An important distinction to make is that Web2 online platforms and Web3 on-chain networks differ fundamentally in their nature. As a result, the audiences they target are bound to diverge as well.

1. Platform vs. Protocol: Network Effects in Infrastructure

Web2 platform companies can only sustain growth by locking users into their platforms and monopolizing the market. However, Web3 represents a ‘protocol network’ characterized by ‘interoperability’ and ‘composability.’

For instance, you may have heard of Airbnb's famous growth hacking story, where Airbnb reverse engineered Craigslist's high-traffic website to acquire early users. In contrast, Web3 projects operate within a decentralized system owned by their communities and based on open source principles. These projects can seamlessly integrate with others, either by building their dApps on existing platforms or interacting with other dApps. They do not need permission from other projects to collaborate or access their users.

From the perspective of integrated projects, as more projects combine with its protocol, the ecosystem expands and the token value increases, nurturing a virtuous cycle that attracts even more users and projects to join. This phenomenon, particularly prominent in DeFi, is referred to as ‘money legos,’ where each DeFi dApp serves as a building block, continuously delivering new and diverse products.

In the Web2 era, the 'network effect' was synonymous with acquiring a large number of users. However, in the Web3 era, the power dynamics have shifted. A large user base no longer holds the same influence, as users are more interchangeable. Instead, the network effect at the infrastructure stage is more crucial. Marketing strategies that solely distribute airdrops to secure early users may overlook the essence of Web3.

2. Platform vs. Community: Users vs. Owners

The most common definition of Web3 is the "internet of value," allowing value to be exchanged peer-to-peer without intermediaries. From a marketer's perspective, this definition only explains the features of blockchain technology and is not enough to explain user benefits. The true innovation lies in (a) that anyone can issue their own currency (b) that activities on the network establish economies, and (c) The token price can increase through the joint efforts of the community, so the community members collaborate with the common goal of growing the project. As a result, while the Web2 network is owned by the company, the Web3 network serves as a public infrastructure where users collectively own the protocol and have a vested interest in its success. To sum it up in one word, it is a community, more precisely, an economic community.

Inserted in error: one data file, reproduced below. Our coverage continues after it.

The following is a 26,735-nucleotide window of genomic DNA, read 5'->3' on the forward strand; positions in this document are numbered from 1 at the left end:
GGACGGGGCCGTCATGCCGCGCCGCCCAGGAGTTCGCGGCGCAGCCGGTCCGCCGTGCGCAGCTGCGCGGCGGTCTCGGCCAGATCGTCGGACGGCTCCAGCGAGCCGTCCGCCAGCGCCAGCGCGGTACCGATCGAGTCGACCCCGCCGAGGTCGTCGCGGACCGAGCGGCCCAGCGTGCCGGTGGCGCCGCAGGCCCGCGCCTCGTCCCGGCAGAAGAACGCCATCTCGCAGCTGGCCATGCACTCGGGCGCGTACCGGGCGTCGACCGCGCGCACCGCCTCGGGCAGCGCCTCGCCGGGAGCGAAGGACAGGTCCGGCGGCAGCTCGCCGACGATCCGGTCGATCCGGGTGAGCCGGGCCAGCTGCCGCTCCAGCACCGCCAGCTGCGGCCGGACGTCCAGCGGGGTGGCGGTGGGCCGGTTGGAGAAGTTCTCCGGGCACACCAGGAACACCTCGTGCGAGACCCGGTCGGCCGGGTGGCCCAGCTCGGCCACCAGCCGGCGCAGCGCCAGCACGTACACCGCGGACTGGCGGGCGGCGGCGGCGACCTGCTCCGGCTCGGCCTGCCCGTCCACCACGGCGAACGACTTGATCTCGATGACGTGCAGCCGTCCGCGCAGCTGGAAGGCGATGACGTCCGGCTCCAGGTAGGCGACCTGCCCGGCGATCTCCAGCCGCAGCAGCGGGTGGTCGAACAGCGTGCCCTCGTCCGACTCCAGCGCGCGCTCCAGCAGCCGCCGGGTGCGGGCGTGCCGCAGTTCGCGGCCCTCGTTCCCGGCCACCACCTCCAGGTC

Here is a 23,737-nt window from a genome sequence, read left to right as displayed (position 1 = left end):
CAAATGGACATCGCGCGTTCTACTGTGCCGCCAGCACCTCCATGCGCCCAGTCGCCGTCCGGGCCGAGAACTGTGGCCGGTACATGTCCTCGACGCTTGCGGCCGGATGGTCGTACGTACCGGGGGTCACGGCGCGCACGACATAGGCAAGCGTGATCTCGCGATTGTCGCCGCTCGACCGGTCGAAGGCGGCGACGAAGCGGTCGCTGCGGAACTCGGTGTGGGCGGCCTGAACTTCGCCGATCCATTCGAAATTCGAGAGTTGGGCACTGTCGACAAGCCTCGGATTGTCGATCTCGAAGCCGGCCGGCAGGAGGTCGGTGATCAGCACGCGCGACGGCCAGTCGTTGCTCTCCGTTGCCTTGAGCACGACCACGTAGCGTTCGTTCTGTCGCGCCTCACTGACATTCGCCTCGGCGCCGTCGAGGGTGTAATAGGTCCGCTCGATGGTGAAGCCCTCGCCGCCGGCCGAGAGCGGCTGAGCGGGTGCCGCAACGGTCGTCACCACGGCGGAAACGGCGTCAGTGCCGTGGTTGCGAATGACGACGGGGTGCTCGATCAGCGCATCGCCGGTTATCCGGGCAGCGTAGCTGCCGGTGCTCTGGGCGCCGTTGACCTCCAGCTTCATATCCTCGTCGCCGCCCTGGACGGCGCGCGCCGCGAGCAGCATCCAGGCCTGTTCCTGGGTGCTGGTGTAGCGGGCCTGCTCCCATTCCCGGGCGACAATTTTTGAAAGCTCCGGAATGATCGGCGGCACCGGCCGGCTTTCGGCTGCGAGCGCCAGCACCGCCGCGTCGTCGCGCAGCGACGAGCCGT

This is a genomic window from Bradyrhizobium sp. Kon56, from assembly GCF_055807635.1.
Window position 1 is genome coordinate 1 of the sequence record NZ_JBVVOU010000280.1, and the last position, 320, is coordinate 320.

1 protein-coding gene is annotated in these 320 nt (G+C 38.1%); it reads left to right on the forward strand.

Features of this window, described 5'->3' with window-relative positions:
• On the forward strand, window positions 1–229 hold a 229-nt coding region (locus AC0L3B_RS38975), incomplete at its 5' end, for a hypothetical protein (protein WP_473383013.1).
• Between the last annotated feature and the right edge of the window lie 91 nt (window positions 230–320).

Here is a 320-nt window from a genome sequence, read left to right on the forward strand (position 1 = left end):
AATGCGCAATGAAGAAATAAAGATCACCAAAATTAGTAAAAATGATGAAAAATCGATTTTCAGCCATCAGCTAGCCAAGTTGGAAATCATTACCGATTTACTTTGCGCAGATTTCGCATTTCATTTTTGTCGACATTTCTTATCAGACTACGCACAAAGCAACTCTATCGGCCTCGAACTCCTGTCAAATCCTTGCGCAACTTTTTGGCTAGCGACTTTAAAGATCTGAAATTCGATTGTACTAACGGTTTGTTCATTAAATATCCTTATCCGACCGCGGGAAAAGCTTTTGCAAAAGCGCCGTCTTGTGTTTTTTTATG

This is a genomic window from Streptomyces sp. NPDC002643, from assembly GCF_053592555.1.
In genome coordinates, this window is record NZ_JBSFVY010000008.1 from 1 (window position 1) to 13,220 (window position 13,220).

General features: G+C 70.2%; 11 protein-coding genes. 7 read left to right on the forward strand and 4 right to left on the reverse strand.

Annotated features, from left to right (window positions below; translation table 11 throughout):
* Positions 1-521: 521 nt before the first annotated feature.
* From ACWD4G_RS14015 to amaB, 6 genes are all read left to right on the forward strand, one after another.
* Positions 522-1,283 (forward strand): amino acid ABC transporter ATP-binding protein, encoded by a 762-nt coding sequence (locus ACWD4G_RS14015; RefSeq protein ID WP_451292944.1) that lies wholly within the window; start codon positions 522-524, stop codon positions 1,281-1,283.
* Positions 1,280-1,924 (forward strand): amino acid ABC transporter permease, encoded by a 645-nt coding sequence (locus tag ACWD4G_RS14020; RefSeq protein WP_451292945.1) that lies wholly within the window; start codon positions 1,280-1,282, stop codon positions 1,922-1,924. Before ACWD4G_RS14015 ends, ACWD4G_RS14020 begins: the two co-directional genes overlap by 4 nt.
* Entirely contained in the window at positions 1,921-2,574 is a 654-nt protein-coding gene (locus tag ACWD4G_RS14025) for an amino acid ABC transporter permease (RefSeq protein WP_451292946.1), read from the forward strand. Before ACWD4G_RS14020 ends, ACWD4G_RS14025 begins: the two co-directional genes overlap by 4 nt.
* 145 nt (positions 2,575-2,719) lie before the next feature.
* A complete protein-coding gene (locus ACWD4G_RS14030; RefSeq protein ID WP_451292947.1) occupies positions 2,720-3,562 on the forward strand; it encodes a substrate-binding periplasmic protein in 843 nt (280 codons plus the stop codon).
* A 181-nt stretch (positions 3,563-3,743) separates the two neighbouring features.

While traditional marketing viewed customers as ‘consumers’ focused on purchasing products, the Web2 era redefined them as ‘users’ expected to interact with the network through actions like following, liking, and sharing. In Web3, however, customers take on a new role as ‘community members’ who actively contribute by investing in project tokens, participating in governance, and proposing and promoting initiatives. This represents a shift from the Web2 approach, where marketing efforts aimed at increasing passive user interactions. Web3 marketing should focus on engaging users to foster a sense of belonging and loyalty, encouraging their active participation in the project's development and adoption.

Although the Web3 network operates as an open public infrastructure, it is not a product for everyone. To cultivate a robust community, targeting individuals with the financial means to invest, the time to dedicate, intelligence, interest in technology and the economy, and a passion for economic empowerment provided by Web3 is essential. Therefore, marketing that focuses on accelerated scale-up in the early stages does not align with Web3.


If the network effect was the driving force behind Web2 growth, Web3 is defined by the powerful community effect. In this new era, the path to growth lies not in mere user acquisition but in curating a dedicated community of quality members. Marketing efforts must be tailored to identify and invite individuals who can actively engage and contribute their expertise, ideas, and passion. Empowering these invested members with avenues for continuous collaboration and value creation is the key to unlocking the true potential of Web3 projects and propelling them toward long-term sustainability and impact.